Goldman Sachs Weighs Competing Lehman Liquidation Plan, Creditors
by David McLaughlin and Linda Sandler - Bloomberg
Goldman Sachs Group Inc. (GS) may propose a liquidation plan for bankrupt Lehman Brothers Holdings Inc. that would give it more money and compete with two rival plans for the defunct company, two creditors said.
Goldman Sachs, which owns claims against a Lehman derivatives unit, is considering proposing its own plan to pay creditors, said John Beiers, chief deputy county counsel for San Mateo County in California, and another creditor familiar with the matter. The county has joined hedge fund Paulson & Co. and other bondholders to push a plan that would pay them more than one filed by Lehman.
“This really gets under my skin because it is yet another example of big banks taking a position that adversely impacts taxpayers and Main Street,” Beiers said in a phone interview yesterday, referring to the potential plan from Goldman Sachs. San Mateo County is owed $155 million by Lehman.
Goldman Sachs, based in New York, has been buying claims of another Lehman unit and met with Lehman recently to outline its proposal, according to the other creditor, who declined to be named because the discussions were private. Lehman opposes Goldman Sachs’s challenge, the person said.
Goldman Sachs’s two biggest claims originally filed against the Lehman Brothers Special Financing unit for derivatives transactions totaled about $2.5 billion, according to claims filings. It filed duplicate claims against Lehman’s holding company based on guarantees issued by Lehman, according to the filings. Goldman Sachs actively trades Lehman claims, according to court filings.
Derivatives creditors were in line to get 38.3 cents on the dollar as Lehman liquidated, according to calculations by Paulson and other bondholders. The bondholders’ rival plan would cut that to 25.7 cents and raise the bondholders’ share to 24.5 cents.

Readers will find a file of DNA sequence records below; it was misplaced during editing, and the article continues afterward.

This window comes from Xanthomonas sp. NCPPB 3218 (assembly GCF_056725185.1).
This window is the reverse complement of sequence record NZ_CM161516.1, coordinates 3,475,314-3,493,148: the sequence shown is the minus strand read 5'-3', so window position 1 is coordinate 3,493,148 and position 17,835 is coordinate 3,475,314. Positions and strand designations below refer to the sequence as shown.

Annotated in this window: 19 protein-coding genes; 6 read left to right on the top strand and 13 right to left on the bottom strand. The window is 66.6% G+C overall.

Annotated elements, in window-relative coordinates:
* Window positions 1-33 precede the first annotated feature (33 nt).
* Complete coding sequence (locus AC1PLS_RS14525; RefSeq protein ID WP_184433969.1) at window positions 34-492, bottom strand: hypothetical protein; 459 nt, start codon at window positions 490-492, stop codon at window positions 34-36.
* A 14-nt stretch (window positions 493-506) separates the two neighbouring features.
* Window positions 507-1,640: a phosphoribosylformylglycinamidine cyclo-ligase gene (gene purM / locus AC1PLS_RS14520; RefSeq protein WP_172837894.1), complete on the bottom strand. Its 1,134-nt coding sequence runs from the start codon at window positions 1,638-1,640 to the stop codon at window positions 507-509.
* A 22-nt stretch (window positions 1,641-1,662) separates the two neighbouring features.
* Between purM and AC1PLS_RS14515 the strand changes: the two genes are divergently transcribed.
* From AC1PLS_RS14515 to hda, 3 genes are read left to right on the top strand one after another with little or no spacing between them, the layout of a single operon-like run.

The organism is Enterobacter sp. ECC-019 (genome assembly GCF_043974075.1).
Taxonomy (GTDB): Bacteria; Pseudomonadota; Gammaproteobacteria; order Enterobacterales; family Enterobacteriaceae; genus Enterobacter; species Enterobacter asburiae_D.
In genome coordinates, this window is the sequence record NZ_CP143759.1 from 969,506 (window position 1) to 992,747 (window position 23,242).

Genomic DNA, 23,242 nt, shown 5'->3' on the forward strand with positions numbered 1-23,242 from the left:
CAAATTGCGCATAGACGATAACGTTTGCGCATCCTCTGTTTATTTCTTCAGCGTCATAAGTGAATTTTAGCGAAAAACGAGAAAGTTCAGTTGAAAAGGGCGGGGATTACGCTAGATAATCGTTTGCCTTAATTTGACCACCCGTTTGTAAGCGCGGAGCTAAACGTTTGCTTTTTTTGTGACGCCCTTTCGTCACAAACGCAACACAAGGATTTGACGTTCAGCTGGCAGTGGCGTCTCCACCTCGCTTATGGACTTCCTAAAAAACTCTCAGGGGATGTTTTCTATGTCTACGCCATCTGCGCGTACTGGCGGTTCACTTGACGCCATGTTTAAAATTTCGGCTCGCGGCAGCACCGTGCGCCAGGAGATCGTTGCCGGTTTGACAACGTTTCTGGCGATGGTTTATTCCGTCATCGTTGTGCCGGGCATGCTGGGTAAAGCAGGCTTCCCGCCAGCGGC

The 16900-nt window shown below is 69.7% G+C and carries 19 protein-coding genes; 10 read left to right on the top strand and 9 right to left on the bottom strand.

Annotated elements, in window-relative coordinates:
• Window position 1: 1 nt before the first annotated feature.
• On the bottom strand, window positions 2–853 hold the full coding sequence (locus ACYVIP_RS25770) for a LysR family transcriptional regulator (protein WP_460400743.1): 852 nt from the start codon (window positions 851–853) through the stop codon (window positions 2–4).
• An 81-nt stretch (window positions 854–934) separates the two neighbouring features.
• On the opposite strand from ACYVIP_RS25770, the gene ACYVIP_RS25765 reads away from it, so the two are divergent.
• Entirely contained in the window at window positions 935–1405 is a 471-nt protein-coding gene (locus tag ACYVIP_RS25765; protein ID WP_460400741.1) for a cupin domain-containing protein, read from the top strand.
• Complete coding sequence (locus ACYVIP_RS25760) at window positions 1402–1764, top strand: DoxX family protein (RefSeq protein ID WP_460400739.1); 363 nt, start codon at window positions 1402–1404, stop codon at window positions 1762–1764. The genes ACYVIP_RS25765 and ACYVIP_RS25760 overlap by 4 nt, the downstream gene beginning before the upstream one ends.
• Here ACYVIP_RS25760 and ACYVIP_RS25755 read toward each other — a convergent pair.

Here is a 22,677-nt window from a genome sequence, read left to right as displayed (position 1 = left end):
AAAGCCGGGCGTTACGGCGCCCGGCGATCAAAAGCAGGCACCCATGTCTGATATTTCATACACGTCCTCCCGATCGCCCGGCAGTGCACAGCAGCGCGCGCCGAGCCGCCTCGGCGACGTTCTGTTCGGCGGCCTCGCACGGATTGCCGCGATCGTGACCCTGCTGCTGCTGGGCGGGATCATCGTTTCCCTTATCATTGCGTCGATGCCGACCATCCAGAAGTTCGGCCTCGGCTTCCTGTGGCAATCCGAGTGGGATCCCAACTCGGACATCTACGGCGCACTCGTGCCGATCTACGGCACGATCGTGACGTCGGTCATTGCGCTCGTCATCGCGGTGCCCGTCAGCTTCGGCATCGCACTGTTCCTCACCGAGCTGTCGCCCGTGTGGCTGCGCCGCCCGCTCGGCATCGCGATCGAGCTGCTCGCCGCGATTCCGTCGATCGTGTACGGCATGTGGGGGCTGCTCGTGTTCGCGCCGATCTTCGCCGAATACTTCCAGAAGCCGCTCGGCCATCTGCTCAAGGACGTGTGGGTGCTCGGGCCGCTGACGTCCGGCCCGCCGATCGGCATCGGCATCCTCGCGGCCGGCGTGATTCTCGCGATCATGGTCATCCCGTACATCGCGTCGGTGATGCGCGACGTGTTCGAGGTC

In the next few years, Marsal aims to raise $61 billion from Lehman’s assets to pay $322 billion in claims, or an average of 18.6 cents on the dollar for each creditor, he said in January. Responding to Paulson’s challenge, Marsal said he would pay bondholders a little more than originally offered, taking something away from derivatives creditors.
Morgan Stanley (MS), Credit Suisse Group AG (CSGN), Deutsche Bank AG and Bank of America Corp. (BAC) have filed derivatives claims against the Lehman Brothers special finance unit, according to court filings.
Lehman hopes to win court approval of its payment plan by the end of the year and is negotiating with creditors on its details. Approval of the plan will be “contentious,” given the competing proposal by Paulson and other creditors, Lehman said in a court filing this week.
The Paulson group, which includes the California Public Employees’ Retirement System, or Calpers, says its plan is better for Lehman creditors. Goldman Sachs’s proposal would lead to a lower recovery for San Mateo County and other creditors of Lehman’s holding company, Beiers said.
“Now a large bank like Goldman Sachs, which has all the resources,” is looking to “rob us,” he said.
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